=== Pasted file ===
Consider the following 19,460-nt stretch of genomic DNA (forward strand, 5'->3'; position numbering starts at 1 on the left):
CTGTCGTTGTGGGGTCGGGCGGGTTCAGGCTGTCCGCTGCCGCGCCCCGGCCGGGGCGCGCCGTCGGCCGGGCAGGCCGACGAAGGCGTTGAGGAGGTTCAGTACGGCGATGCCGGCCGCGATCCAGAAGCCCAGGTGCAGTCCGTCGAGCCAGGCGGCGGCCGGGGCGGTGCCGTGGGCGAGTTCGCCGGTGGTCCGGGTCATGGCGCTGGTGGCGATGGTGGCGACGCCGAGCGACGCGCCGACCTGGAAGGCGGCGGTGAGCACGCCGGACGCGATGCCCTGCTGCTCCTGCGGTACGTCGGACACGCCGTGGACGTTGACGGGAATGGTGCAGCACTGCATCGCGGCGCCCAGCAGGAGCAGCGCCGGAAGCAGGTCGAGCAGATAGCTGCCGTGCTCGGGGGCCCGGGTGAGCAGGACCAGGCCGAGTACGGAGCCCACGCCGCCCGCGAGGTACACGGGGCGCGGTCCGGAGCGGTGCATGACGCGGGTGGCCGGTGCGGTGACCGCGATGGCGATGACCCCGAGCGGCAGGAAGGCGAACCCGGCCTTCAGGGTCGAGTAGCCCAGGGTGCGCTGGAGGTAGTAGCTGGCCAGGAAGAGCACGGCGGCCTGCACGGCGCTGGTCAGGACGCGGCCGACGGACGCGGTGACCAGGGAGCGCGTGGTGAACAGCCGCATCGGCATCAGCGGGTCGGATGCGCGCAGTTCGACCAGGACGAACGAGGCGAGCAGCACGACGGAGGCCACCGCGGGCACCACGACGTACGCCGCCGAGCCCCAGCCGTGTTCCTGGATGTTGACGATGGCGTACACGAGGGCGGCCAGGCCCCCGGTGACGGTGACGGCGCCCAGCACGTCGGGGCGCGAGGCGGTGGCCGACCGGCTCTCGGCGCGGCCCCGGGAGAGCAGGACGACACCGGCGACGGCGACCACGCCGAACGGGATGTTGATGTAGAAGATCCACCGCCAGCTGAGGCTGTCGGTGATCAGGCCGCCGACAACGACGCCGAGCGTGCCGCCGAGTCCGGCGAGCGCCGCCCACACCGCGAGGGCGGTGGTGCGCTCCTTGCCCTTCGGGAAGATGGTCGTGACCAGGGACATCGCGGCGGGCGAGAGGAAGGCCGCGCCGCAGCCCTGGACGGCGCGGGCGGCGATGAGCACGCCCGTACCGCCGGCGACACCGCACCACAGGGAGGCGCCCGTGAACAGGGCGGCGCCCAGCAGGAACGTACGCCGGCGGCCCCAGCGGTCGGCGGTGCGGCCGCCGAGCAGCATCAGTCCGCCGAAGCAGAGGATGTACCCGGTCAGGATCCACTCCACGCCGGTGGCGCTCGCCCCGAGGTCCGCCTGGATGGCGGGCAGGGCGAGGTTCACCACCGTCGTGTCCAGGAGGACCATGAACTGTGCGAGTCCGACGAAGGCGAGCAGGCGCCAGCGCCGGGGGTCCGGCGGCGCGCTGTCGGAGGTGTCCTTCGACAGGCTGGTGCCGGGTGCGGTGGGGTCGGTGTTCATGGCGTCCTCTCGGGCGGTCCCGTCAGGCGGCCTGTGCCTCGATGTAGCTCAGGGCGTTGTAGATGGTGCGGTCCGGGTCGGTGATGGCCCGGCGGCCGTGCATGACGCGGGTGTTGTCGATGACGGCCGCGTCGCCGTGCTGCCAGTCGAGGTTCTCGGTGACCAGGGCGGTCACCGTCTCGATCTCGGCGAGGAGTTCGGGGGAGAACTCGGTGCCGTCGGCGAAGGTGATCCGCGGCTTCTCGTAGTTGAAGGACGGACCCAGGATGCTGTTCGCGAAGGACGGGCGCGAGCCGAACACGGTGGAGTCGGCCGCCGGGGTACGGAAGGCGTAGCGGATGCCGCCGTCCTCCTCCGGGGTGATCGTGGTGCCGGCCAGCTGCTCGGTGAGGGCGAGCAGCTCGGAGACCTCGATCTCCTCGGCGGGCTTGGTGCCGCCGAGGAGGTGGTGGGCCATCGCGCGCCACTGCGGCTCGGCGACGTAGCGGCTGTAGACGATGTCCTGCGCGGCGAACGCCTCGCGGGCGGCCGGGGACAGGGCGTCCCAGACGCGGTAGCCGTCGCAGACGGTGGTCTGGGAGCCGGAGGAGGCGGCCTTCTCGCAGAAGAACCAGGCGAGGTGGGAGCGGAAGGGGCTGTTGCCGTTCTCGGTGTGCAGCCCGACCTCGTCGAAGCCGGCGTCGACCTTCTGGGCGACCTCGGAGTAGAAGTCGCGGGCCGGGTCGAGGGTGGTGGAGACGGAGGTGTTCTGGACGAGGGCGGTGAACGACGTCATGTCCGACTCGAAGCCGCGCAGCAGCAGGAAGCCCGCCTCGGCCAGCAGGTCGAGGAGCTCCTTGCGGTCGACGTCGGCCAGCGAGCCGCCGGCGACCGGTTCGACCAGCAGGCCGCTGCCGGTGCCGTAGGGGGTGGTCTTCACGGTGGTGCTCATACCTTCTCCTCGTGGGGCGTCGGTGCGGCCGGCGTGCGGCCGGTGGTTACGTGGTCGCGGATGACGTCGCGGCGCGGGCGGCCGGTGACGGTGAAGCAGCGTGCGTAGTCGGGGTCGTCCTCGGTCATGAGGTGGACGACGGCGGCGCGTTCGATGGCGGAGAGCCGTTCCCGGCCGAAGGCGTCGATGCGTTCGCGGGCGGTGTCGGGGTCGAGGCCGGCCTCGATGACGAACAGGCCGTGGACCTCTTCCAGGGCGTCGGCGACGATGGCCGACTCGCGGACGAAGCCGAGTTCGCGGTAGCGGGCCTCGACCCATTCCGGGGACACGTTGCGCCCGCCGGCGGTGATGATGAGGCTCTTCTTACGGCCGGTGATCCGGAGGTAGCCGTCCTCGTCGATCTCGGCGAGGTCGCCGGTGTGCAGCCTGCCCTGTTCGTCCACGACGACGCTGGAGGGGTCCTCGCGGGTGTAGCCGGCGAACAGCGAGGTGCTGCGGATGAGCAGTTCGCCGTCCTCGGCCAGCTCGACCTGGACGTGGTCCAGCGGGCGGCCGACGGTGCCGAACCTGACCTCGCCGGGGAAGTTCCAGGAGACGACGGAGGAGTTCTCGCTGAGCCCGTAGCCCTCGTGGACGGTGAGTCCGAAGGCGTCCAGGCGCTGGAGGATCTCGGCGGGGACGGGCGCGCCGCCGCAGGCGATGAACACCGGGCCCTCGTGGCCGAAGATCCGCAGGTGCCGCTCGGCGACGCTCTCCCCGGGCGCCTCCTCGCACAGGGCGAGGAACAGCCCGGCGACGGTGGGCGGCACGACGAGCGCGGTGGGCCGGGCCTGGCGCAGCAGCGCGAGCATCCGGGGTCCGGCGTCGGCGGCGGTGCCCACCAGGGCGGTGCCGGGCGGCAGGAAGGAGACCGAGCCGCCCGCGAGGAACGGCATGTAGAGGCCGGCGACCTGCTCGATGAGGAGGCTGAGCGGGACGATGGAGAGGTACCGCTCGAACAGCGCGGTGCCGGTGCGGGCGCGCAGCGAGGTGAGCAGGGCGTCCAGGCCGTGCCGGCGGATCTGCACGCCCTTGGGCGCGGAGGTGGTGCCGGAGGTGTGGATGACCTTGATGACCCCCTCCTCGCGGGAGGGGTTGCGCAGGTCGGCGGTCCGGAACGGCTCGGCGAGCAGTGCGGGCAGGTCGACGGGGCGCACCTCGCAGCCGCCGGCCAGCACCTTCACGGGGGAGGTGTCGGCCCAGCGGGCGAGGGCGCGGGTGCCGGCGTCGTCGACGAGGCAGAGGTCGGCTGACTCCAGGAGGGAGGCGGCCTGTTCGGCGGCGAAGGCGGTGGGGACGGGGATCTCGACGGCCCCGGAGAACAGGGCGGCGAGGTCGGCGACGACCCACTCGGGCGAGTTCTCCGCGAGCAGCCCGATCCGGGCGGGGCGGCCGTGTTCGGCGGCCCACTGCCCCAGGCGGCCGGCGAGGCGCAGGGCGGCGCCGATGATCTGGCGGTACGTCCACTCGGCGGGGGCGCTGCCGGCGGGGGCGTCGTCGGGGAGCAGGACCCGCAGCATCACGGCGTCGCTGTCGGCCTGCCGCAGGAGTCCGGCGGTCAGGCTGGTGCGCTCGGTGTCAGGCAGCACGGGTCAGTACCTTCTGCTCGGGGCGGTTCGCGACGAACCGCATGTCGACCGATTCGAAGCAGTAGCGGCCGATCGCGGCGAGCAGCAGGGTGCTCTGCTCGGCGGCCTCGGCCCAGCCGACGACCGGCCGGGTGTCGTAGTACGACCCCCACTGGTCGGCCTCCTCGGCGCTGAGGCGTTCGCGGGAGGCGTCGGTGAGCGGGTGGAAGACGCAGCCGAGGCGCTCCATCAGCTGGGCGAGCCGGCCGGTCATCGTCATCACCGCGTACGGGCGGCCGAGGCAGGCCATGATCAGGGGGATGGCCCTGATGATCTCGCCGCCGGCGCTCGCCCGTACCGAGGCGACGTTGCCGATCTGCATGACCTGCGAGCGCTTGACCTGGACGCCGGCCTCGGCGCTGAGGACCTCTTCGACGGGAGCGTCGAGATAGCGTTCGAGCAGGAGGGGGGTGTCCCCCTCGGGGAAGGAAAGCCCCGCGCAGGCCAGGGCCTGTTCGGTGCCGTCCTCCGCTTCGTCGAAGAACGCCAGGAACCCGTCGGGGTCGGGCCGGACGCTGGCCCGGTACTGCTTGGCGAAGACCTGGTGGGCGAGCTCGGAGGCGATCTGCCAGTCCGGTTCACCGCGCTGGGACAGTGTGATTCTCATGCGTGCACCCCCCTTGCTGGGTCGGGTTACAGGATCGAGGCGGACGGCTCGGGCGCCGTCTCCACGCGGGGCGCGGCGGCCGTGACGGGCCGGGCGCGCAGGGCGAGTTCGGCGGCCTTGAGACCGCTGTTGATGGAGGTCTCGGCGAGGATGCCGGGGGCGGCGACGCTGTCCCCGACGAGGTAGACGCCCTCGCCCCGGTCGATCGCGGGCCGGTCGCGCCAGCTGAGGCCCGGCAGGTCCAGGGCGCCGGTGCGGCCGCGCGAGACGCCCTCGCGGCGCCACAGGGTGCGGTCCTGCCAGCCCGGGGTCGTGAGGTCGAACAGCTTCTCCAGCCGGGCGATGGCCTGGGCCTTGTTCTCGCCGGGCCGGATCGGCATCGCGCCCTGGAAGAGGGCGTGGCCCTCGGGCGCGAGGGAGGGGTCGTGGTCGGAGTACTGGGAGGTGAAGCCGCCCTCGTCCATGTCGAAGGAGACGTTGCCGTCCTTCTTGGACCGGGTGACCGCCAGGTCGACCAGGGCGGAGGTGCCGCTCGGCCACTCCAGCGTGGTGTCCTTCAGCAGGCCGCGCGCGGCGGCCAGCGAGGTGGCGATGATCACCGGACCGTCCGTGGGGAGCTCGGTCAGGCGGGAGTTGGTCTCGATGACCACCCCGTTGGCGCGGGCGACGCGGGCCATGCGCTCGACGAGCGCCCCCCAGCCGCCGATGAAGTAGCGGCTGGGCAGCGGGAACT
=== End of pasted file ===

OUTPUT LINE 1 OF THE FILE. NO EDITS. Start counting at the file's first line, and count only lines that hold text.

Consider the following 19,460-nt stretch of genomic DNA (forward strand, 5'->3'; position numbering starts at 1 on the left):